Evening primrose is not as hard to get rid of as some of the ground covers mentioned in this article, that spread by runners. However, because of its self-sowing habit, you will find clusters of evening primrose popping up throughout your garden and yard. Be vigilant.

    By the way, evening primrose is no relation to the popular spring flowering primroses (Primula). These spread too, but not aggressively.

    Continue to 5 of 5 below.
  • 05 of 05

    English Ivy

    English ivy plant with large leaves climbing up tree trunk

    The Spruce / Cara Cormack

    Ivy has been used so long as an ornament on venerable old buildings that it’s understandable that people would think it’s benign. While it has not been designated as invasive everywhere, it is still widely known to damage the buildings and trees it climbs on and clings to.

    Where it is invasive, like in the Pacific Northwest, it will wipe out pretty much anything in its path, covering small trees, shrubs, and assorted vegetation, blocking sunlight and weakening them until it is the only thing left.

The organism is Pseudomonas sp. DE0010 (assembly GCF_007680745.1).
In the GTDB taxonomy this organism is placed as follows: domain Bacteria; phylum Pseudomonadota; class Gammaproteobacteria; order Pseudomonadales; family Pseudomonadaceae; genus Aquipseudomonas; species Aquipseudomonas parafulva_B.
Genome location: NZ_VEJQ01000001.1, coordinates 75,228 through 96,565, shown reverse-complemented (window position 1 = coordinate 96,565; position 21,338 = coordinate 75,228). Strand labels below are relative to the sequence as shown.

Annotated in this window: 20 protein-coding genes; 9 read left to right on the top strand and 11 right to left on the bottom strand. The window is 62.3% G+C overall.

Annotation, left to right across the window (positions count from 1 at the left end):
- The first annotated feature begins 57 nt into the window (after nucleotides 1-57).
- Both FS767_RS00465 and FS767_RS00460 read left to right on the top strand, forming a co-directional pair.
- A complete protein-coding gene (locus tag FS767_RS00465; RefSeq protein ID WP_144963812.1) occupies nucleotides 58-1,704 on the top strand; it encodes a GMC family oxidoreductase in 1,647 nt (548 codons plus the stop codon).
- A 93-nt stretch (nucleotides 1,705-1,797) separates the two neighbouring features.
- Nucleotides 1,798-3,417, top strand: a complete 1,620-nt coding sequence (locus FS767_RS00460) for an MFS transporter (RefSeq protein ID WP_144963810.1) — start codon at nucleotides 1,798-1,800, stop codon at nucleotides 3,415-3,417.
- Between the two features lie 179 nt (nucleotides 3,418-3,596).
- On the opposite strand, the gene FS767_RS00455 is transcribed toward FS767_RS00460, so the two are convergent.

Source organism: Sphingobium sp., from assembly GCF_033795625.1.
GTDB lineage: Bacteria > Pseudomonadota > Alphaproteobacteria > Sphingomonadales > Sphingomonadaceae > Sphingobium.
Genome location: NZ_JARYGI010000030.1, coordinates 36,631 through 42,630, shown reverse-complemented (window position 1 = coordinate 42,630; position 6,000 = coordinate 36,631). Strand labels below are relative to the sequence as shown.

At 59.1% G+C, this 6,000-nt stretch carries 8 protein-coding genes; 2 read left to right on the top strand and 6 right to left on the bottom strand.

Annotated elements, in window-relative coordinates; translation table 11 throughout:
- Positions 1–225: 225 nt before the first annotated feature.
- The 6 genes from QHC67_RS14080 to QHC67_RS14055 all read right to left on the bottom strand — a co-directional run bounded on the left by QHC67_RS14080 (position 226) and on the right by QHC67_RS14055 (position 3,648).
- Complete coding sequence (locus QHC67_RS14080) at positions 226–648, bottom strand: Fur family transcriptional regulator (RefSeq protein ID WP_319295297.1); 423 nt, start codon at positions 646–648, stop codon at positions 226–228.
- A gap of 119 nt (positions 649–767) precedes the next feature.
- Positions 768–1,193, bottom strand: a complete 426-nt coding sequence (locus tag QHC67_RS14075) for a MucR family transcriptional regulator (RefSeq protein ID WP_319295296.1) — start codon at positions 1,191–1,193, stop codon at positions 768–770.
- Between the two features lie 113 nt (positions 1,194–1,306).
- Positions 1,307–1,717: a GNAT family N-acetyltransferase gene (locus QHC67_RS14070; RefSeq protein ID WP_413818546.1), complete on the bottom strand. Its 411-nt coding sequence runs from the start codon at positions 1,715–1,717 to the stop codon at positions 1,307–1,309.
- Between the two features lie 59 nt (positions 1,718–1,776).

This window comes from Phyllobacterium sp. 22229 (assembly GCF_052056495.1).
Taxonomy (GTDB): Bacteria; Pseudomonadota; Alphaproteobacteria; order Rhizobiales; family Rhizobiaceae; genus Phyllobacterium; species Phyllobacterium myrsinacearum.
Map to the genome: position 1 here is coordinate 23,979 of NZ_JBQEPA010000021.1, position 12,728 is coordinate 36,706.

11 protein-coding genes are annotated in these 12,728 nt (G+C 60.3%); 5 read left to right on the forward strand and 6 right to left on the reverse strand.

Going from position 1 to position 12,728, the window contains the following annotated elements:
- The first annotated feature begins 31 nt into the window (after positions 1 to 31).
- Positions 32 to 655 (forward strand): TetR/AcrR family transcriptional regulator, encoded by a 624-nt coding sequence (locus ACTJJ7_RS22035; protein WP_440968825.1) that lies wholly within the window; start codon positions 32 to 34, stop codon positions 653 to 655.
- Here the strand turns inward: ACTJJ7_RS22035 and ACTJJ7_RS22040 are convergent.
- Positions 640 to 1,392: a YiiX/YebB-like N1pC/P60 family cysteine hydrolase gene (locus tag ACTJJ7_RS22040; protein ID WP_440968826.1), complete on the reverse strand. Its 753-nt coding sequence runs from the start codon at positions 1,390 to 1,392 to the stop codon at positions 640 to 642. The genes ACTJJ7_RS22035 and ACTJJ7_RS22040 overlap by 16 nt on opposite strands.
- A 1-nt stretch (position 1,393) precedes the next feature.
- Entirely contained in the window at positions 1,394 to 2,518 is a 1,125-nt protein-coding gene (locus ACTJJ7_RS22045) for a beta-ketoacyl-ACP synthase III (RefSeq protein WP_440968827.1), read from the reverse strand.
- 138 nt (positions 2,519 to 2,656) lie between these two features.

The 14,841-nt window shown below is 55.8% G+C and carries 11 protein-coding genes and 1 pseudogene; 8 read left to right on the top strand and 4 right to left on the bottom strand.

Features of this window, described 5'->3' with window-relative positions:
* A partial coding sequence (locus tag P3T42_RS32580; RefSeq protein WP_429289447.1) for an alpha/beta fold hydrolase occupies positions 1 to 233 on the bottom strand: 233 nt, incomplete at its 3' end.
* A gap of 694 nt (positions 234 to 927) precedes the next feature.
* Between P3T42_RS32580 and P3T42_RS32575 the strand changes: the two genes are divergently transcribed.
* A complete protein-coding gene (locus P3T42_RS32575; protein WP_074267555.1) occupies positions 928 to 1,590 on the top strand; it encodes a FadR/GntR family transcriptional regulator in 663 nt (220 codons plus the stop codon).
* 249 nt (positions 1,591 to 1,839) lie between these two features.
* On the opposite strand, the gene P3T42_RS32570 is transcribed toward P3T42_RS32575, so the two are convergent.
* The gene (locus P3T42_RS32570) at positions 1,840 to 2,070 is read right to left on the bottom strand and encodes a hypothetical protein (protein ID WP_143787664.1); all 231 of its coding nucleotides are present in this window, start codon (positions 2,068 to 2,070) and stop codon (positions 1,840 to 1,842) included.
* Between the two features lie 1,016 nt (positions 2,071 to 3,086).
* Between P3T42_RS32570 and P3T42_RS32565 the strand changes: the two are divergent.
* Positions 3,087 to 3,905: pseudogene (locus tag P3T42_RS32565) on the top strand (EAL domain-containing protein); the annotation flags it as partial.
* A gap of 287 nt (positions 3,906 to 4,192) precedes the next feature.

English ivy does not offer anything for wildlife or insects to munch on, so it will grow unchecked. If it escapes into the wild, it can potentially blanket entire forests. While the odd topiary or trailing vine in a container is fine, use caution if you need to dispose of plants at the end of the season. They will survive in your compost heap. The one place English ivy is safe is as a houseplant, in a container.

    These are not the only troublesome ground covers, but they are some of the most popularly sold and grown. It’s easy to see why gardeners are still tempted to grow them, but we have enough headaches trying to stay ahead of weeds. We certainly don’t need to invite trouble into our gardens. In general, when you see the words “ground cover”, do some research before you welcome it into your garden.

    Ground covers are not all bad news. There are several you can even walk on.